Caard is a flexible landing page building with lots of integrations, including podcast. There are also easy modules for building your email list and accepting payment. And it’s SUPER cheap.
Upgrading Your Kit
Mic: Shure SM7b
When ready to upgrade your mic, go with an XLR – these are studio quality mics that allow for more natural sounding records because they don’t distort your voice. I love my Shure SM7B, which is a goto for podcasters looking to upgrade.
Alternatives: Rode Podmic | Stellar X2
Note: The SM7B needs a little power boost depending on your interface. The Cloudlifter CL-1 is perfect for that task.
Interface: Focusrite Scarlett Solo
With an XLR mic, you will also need a few specific accessories. An interface, which lets you connect a professional mic to your computer, and an XLR Cable to connect your mic to the interface.
The Focusrite Scarlett Solo is the perfect intro interface.
or: ROdecaster Pro II
If you’re looking for a full (but affordable, relatively speaking) board and mixer made specifically for podcasters, it doesn’t get better than the Rodecaster Pro II. It accepts 4 XLR inputs, Bluetooth, and phone. It also records right to the board, allows you to process the audio, and has a programmable buttons. I use it and highly recommend it.
Other Helpful Gear
What we’ve covered so far are the essentials. Here are the things that help me every day with my podcasting needs.
With a bunch of gear, wire management is important.
There are lots of affordable kits on Amazon. I like this one.
My Stream Deck is a powerhouse of automation and workspace setup. I use it for everything from setting up my podcast recordings to live stream overlays, lighting, launching apps, and so much more. I highly recommend it.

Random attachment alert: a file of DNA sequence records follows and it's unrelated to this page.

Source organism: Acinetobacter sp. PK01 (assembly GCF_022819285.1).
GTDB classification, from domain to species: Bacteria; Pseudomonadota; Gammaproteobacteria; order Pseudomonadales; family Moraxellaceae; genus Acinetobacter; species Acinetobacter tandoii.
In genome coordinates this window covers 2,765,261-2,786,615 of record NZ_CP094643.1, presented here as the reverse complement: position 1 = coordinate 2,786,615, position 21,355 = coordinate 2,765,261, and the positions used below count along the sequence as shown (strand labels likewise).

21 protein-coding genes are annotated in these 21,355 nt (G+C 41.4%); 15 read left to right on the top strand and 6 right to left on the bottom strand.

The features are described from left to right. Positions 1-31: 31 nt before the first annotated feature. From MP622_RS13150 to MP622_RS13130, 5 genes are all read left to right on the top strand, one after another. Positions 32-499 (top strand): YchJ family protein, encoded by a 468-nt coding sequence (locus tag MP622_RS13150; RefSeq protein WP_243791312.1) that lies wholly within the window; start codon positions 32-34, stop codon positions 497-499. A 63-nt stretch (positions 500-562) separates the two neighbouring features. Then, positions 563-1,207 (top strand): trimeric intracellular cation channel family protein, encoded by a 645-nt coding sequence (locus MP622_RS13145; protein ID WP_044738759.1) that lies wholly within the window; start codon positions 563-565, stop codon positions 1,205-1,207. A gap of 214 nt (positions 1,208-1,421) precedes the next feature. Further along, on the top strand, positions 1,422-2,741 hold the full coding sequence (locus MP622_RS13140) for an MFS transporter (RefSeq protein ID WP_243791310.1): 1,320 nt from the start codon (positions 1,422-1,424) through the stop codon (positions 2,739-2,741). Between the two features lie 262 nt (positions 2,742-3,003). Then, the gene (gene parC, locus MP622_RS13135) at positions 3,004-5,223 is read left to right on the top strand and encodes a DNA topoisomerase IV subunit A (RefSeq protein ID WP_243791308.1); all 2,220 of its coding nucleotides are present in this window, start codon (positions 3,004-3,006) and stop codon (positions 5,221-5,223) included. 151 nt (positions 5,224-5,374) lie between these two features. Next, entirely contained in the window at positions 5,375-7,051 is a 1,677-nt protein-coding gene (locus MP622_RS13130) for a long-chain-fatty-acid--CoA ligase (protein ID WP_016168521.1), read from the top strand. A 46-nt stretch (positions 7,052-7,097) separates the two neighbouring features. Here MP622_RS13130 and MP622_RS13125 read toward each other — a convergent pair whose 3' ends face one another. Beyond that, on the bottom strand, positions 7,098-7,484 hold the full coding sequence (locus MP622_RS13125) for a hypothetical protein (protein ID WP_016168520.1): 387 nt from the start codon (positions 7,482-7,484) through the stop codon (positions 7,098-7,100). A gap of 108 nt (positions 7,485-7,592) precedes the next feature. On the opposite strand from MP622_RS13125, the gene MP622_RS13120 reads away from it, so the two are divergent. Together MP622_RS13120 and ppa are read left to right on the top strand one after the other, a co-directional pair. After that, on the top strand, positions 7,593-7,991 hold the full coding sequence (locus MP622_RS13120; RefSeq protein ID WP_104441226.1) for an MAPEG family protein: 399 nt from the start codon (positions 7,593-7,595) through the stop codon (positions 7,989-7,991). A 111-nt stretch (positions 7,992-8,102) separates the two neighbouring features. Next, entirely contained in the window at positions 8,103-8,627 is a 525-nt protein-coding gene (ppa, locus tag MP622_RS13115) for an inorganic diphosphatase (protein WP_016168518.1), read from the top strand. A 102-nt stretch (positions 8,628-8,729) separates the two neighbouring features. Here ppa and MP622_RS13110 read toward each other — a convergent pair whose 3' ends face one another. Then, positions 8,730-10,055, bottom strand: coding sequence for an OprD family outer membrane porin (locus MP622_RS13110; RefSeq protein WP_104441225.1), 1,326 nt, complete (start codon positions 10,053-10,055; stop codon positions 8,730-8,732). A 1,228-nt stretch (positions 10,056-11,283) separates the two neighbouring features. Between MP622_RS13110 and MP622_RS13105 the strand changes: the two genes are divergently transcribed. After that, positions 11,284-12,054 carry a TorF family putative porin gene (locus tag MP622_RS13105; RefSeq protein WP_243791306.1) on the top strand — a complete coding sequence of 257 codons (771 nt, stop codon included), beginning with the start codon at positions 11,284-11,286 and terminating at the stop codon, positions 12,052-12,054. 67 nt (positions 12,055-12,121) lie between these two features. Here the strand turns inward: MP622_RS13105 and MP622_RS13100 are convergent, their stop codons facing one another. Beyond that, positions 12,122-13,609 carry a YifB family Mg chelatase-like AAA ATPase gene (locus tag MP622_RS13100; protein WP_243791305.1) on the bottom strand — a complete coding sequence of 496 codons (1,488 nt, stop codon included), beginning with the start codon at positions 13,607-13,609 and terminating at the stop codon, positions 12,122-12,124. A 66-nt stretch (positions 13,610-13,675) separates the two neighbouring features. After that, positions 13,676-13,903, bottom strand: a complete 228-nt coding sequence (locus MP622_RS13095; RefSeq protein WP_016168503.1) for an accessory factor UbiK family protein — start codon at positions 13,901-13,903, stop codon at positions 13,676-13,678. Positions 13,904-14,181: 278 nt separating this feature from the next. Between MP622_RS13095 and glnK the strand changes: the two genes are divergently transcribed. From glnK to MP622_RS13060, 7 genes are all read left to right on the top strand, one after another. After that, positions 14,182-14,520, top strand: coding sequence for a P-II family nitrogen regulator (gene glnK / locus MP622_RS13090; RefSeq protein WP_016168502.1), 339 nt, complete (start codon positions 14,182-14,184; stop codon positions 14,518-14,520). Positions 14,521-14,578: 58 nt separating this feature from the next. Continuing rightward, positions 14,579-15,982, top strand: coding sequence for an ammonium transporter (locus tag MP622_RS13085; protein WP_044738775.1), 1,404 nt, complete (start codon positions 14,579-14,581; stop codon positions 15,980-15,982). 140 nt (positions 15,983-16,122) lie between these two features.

Zoom Digital Field Recorders
If you’re looking for a portable recorder, there’s nothing better than Zoom’s line. I have the Zoom H5, but you can check out just about anything they have!
If you’re connecting a bunch of stuff to a laptop, you’ll want a good hub. I have 2 recommendations:
- This 8-in-1 USB-C Hub by Anker
- Or if you need something more heavy-duty, the CalDigit Element Hub
Helpful (and crucial) Software
Schedule, Record, Edit
When I first started recording, I’d use Skype and ask my guest to record their track separately.
Now there are lots of tools to help with both the recording and scheduling of guests.
Plus, editing has gotten much easier. Here’s all of my favorite software to make podcasting eaiser.
Calendly is my favorite scheduling software because it works well with my calendar, makes scheduling easy, and allows me to send pre-interview reminders, and post-interview follow-ups.
SavvyCal is a popular alternative.
Riverside.fm makes it a lot easier to get the local (read: best sounding) recording from guests. It can even handle video and doesn’t rely on the account owner to be there. You can create separate “studios” for various shows, and you can even just enter the studio as a producer. It’s absolutely perfect.
If you want to try a tool like this first, Zencastr has a pretty generous free tier, but beware: I’ve had some problems with it.
I’ve recommended lots of editing tools over the years, but none are better (for beginners) than Descript. It’s as easy as highlighting words in a transcript and deleting them. Plus you can vastly improve your recordings, and even have Descript “dub” your voice when needed. It’s free to start, but I quickly upgraded to the pro plan.
Video: eCamm Live
I love Ecamm Live for all of my video recording. It makes a lot of stuff (like overlays and camera switching) easy, which means there’s less to do in the edit. Plus, it works perfectly with the Stream Deck.
Last updated November 2022. Contains affiliate links.